- Allow desktop synchronization – Select this check box to allow the mobile phone to synchronize with a desktop computer through desktop ActiveSync or the Windows Mobile Device Center.
- Allow Bluetooth – Use this drop-down list to control the Bluetooth functionality of the mobile phone. You can choose to Allow, Disable, or enable Bluetooth for Handsfree only
- Click on Device Application. Use the Device Applications tab to enable or disable specific features on a mobile phone. All settings that you access on the Device Applications tab of the Exchange ActiveSync policy Properties pages are premium features of Exchange ActiveSync. For these features to be implemented on a mobile phone, the mailbox requires an Exchange Enterprise client access license (CAL).
- Allow browser – Select this check box to allow mobile phones to use Pocket Internet Explorer
- Allow consumer mail – Select this check box to allow the mobile phone to access e-mail accounts other than Microsoft Exchange accounts. Consumer e-mail accounts include accounts that are accessed through POP3 and IMAP
- Allow unsigned applications – Select this check box to allow unsigned applications to be installed on the mobile phone.
- Allow unsigned installation packages – Select this check box to allow unsigned installation packages to be run on the mobile phone
- Click on Other. Use the Other tab to specify allowed and blocked applications. All settings that you access on the Other tab of the Exchange ActiveSync policy Properties pages are premium features of Exchange ActiveSync. For these features to be implemented on a mobile phone, the mailbox requires an Exchange Enterprise client access license (CAL).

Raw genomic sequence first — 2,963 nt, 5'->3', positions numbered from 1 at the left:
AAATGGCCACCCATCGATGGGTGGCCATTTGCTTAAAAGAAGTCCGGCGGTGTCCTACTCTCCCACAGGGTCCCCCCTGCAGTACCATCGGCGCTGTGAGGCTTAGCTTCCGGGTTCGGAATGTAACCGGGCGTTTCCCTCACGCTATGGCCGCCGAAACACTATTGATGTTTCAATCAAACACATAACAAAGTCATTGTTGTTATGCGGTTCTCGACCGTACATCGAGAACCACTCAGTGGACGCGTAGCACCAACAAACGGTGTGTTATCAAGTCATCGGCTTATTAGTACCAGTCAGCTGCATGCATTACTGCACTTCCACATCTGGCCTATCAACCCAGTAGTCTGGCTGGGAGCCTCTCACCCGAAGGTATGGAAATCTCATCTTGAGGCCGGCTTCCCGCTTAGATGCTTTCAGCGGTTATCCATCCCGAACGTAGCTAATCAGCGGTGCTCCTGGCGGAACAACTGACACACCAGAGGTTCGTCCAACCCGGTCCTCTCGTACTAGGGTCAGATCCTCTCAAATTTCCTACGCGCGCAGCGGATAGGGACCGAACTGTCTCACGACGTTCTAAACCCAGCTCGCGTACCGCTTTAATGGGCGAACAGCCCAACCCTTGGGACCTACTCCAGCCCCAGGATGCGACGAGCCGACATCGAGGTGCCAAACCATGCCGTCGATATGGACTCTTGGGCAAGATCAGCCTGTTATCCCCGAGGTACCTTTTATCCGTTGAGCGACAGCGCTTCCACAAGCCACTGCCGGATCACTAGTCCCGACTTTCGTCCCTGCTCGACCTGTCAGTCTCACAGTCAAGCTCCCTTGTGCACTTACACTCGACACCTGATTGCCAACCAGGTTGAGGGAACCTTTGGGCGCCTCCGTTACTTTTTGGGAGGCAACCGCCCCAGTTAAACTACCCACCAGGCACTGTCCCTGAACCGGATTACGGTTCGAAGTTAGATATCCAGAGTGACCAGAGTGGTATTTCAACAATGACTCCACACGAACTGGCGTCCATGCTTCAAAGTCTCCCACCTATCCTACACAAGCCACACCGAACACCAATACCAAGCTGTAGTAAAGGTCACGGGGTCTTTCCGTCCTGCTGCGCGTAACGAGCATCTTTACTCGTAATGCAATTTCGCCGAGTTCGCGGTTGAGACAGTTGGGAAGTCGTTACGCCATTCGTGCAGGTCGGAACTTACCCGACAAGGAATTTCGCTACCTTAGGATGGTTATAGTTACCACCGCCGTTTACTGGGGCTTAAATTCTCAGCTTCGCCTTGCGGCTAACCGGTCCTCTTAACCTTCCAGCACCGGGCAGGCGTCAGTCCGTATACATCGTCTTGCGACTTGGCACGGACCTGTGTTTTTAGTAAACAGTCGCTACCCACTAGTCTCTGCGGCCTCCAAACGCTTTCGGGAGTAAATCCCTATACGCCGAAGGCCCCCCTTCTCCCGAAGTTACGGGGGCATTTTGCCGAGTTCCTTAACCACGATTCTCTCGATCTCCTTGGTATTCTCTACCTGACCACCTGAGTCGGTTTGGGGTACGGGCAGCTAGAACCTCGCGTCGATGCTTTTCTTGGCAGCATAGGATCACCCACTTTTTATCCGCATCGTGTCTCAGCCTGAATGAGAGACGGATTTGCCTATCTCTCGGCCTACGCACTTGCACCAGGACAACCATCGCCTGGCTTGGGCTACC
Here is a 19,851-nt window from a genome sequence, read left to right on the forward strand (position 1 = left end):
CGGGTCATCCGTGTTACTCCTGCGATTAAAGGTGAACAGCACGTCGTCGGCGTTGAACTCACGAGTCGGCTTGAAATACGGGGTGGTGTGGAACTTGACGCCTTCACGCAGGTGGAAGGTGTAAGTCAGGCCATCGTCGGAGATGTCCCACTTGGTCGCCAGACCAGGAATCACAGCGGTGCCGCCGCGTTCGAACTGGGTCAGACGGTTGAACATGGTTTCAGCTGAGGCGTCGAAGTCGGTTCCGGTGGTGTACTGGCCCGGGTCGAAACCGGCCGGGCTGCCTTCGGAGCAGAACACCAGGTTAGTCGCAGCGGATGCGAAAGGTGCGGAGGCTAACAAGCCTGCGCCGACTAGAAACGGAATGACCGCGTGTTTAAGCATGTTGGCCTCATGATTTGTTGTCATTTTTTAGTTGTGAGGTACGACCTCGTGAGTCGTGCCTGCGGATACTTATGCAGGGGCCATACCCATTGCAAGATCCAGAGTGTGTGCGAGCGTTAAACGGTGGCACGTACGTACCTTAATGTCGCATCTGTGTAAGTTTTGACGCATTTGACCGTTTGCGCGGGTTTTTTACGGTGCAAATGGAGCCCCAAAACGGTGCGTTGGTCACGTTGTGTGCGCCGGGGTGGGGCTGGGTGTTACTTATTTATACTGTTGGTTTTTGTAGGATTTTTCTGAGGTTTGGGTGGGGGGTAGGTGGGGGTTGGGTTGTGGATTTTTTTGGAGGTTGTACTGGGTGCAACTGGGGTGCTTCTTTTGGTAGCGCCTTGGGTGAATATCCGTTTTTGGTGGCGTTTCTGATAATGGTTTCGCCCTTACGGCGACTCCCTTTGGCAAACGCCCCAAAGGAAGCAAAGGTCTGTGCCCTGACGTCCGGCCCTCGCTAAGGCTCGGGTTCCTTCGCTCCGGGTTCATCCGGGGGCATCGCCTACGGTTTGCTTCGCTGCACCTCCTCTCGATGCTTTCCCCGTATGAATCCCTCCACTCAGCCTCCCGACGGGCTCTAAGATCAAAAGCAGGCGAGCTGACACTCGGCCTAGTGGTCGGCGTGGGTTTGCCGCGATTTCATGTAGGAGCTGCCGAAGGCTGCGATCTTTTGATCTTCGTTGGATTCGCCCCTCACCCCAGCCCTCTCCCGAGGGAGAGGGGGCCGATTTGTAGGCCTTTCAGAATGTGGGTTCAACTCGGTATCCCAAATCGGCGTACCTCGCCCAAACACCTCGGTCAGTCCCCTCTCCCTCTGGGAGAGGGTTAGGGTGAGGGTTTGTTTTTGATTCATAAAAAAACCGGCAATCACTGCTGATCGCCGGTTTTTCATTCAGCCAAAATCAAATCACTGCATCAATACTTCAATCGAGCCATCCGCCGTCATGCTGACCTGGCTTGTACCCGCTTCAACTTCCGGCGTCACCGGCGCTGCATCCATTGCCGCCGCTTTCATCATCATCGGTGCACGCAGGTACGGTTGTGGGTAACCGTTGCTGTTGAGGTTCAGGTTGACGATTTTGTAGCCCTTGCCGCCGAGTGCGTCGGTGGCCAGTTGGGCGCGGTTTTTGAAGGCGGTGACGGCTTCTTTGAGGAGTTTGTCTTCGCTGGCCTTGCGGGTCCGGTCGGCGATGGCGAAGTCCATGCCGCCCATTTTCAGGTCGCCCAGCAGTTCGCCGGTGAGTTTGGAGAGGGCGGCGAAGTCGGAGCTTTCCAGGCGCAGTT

- Allowed Applications You can add applications to or remove them from the Allowed Applications list. Allowed applications can be installed and run on the mobile phone. Click Add to add an application, and click Delete to remove an application.
- Blocked Applications You can add applications to or remove them from the Blocked Applications list. Blocked applications are prohibited from running on the mobile phone. Click Add to add an application, and click Delete to remove an application.
Make sure you have your accepted external domain listed here
- Click on Organization Configuration and then click on Hub Transport
- Click on the Accepted Domains tab and you should see your local address
- In the Actions pane, click on New Accepted Domain
- Put in a name for this Domain and the name itself
- You should now see your domains
- Go to Organisation Configuration > Hub Transport
- Click New Send Connector
- Type a name and choose Internet for the intended use
- Click Next
- On the Address space page click Add and add in * to Address and tick Include all subdomains
- Keep Use Domain name system (DNS) “MX” records to route mail automatically ticked
- Check your Source Server is selected
- The Summary Page will appear. Check the details and click New
- You should now see your new Send Connector
- Double click on this Send Connector and select Properties
- You need to put in your external domain here
Set up an email policy
- Go to Organization Configuration
- Go to Hub Transport
- Go to E-mail Address Polices
- Click on the Default Policy
- Click Next
- You are now on the New E-Mail Address Policy Page. Don’t select anything on here for now
- Click Next and you are now on the E-Mail Addresses Page
- Click Add
- Click OK
- Click the %email@example.com and select Set as Reply
- On the Schedule Page, leave this as Immediately
- Finally click New and the wizard will complete
ActiveSync Virtual Directory
By default, when Exchange 2010 is installed, a new virtual directory is created in the default website in Internet Information Services (IIS). This virtual directory is named Microsoft-Server-ActiveSync. You can create additional Exchange ActiveSync virtual directories under Web sites other than the default Web site. All Exchange ActiveSync virtual directories you create will have the name Microsoft-Server-ActiveSync. After you have installed the Client Access server role on an Exchange Server 2010 computer, Exchange ActiveSync is enabled by default. An Exchange ActiveSync virtual directory is created on the Exchange 2010 Client Access server. You can configure a variety of options on that virtual directory.